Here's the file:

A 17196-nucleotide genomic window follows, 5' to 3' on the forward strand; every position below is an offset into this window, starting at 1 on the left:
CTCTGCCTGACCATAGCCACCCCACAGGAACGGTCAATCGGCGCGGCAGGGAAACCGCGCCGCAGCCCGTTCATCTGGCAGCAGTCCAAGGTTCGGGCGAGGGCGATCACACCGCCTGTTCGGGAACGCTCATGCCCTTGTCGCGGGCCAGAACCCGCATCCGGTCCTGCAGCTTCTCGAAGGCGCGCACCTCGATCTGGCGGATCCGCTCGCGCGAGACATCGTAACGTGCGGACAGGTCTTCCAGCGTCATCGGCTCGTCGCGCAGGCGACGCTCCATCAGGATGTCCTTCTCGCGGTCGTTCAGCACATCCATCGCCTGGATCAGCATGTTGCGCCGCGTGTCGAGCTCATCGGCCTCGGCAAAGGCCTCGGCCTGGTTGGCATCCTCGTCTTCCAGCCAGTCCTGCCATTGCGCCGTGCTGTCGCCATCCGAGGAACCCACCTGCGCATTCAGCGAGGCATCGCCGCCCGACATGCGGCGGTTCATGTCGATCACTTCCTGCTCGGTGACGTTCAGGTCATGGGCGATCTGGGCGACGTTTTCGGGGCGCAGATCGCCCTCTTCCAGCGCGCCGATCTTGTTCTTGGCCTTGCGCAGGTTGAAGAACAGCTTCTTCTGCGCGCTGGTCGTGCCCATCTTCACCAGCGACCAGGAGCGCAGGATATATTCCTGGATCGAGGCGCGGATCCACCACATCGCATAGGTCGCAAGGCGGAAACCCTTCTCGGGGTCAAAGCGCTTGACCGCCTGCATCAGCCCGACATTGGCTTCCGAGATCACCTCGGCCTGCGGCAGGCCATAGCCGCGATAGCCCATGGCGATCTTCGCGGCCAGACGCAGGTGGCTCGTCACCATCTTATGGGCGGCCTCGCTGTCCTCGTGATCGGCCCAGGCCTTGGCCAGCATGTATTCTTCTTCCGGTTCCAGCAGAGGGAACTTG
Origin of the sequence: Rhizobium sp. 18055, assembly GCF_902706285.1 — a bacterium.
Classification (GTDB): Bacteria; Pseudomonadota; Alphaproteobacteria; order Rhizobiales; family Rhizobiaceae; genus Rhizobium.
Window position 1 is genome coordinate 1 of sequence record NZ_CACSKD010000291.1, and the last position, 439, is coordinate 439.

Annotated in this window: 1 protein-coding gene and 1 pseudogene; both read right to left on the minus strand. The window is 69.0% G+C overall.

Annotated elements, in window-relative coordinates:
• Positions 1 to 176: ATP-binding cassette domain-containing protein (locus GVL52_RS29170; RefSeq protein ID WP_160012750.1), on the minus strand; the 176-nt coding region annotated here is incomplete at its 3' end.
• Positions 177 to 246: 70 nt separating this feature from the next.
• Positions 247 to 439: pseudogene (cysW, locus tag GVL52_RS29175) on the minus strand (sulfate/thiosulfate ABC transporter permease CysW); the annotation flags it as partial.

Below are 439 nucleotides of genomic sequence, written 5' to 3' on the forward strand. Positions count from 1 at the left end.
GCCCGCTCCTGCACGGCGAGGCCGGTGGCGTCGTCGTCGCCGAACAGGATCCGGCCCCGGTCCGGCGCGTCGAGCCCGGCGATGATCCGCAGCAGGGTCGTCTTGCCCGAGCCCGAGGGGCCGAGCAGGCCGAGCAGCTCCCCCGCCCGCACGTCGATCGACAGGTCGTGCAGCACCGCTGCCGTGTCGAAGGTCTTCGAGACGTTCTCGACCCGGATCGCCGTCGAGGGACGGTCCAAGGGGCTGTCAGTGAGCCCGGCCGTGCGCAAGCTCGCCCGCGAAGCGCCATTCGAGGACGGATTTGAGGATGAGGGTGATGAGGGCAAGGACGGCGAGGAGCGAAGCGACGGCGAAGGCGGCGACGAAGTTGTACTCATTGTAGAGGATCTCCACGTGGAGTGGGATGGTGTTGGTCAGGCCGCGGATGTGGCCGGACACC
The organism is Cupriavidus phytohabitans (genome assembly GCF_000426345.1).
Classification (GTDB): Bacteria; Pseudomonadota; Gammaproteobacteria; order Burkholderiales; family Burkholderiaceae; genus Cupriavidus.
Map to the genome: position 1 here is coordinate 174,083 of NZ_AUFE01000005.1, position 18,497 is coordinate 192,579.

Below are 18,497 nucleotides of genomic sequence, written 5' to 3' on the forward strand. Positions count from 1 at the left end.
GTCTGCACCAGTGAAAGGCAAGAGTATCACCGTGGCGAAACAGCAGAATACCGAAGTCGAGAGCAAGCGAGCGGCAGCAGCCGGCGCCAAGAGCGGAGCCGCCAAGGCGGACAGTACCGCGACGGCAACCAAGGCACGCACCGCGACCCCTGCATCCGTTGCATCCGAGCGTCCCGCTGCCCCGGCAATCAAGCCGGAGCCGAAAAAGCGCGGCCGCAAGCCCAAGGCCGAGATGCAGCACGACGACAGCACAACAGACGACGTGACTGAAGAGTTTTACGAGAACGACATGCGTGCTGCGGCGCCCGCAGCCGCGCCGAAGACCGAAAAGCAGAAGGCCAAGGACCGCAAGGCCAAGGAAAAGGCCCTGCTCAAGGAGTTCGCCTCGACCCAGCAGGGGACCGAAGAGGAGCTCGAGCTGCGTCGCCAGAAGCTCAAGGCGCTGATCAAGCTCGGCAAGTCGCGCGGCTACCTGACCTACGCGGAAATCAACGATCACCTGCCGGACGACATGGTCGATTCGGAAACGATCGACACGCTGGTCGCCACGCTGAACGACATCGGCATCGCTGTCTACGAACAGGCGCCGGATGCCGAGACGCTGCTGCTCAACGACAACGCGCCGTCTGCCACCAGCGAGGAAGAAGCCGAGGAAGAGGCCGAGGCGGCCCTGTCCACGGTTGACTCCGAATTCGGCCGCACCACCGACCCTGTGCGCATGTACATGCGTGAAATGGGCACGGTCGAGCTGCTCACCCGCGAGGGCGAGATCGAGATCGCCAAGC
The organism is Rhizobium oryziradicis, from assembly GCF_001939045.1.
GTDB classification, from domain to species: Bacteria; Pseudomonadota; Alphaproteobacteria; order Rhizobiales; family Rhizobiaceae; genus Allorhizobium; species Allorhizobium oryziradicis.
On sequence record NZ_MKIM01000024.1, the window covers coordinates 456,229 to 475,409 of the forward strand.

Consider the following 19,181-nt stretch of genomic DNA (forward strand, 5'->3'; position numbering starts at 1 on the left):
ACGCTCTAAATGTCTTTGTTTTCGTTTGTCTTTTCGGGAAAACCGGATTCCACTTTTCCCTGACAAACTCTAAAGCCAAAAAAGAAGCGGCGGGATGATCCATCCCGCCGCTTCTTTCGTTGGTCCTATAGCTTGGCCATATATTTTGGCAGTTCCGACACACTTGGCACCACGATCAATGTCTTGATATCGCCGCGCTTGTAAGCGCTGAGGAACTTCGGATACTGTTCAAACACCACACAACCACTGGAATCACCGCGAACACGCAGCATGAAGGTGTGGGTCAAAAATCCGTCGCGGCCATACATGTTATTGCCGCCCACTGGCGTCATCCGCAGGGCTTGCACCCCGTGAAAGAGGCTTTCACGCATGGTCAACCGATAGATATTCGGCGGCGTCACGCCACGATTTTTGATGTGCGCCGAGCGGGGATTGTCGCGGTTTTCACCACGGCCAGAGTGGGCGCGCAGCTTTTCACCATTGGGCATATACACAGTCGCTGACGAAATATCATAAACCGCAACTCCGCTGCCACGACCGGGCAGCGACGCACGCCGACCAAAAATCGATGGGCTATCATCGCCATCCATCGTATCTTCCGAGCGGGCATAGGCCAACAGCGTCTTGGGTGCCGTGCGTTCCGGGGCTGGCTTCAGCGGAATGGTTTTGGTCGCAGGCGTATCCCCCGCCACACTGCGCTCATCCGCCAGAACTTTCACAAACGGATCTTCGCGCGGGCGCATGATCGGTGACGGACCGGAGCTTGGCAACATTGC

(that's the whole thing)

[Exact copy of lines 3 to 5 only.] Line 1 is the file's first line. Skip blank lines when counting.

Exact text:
Origin of the sequence: Rhizobium sp. 18055, assembly GCF_902706285.1 — a bacterium.
Classification (GTDB): Bacteria; Pseudomonadota; Alphaproteobacteria; order Rhizobiales; family Rhizobiaceae; genus Rhizobium.
Window position 1 is genome coordinate 1 of sequence record NZ_CACSKD010000291.1, and the last position, 439, is coordinate 439.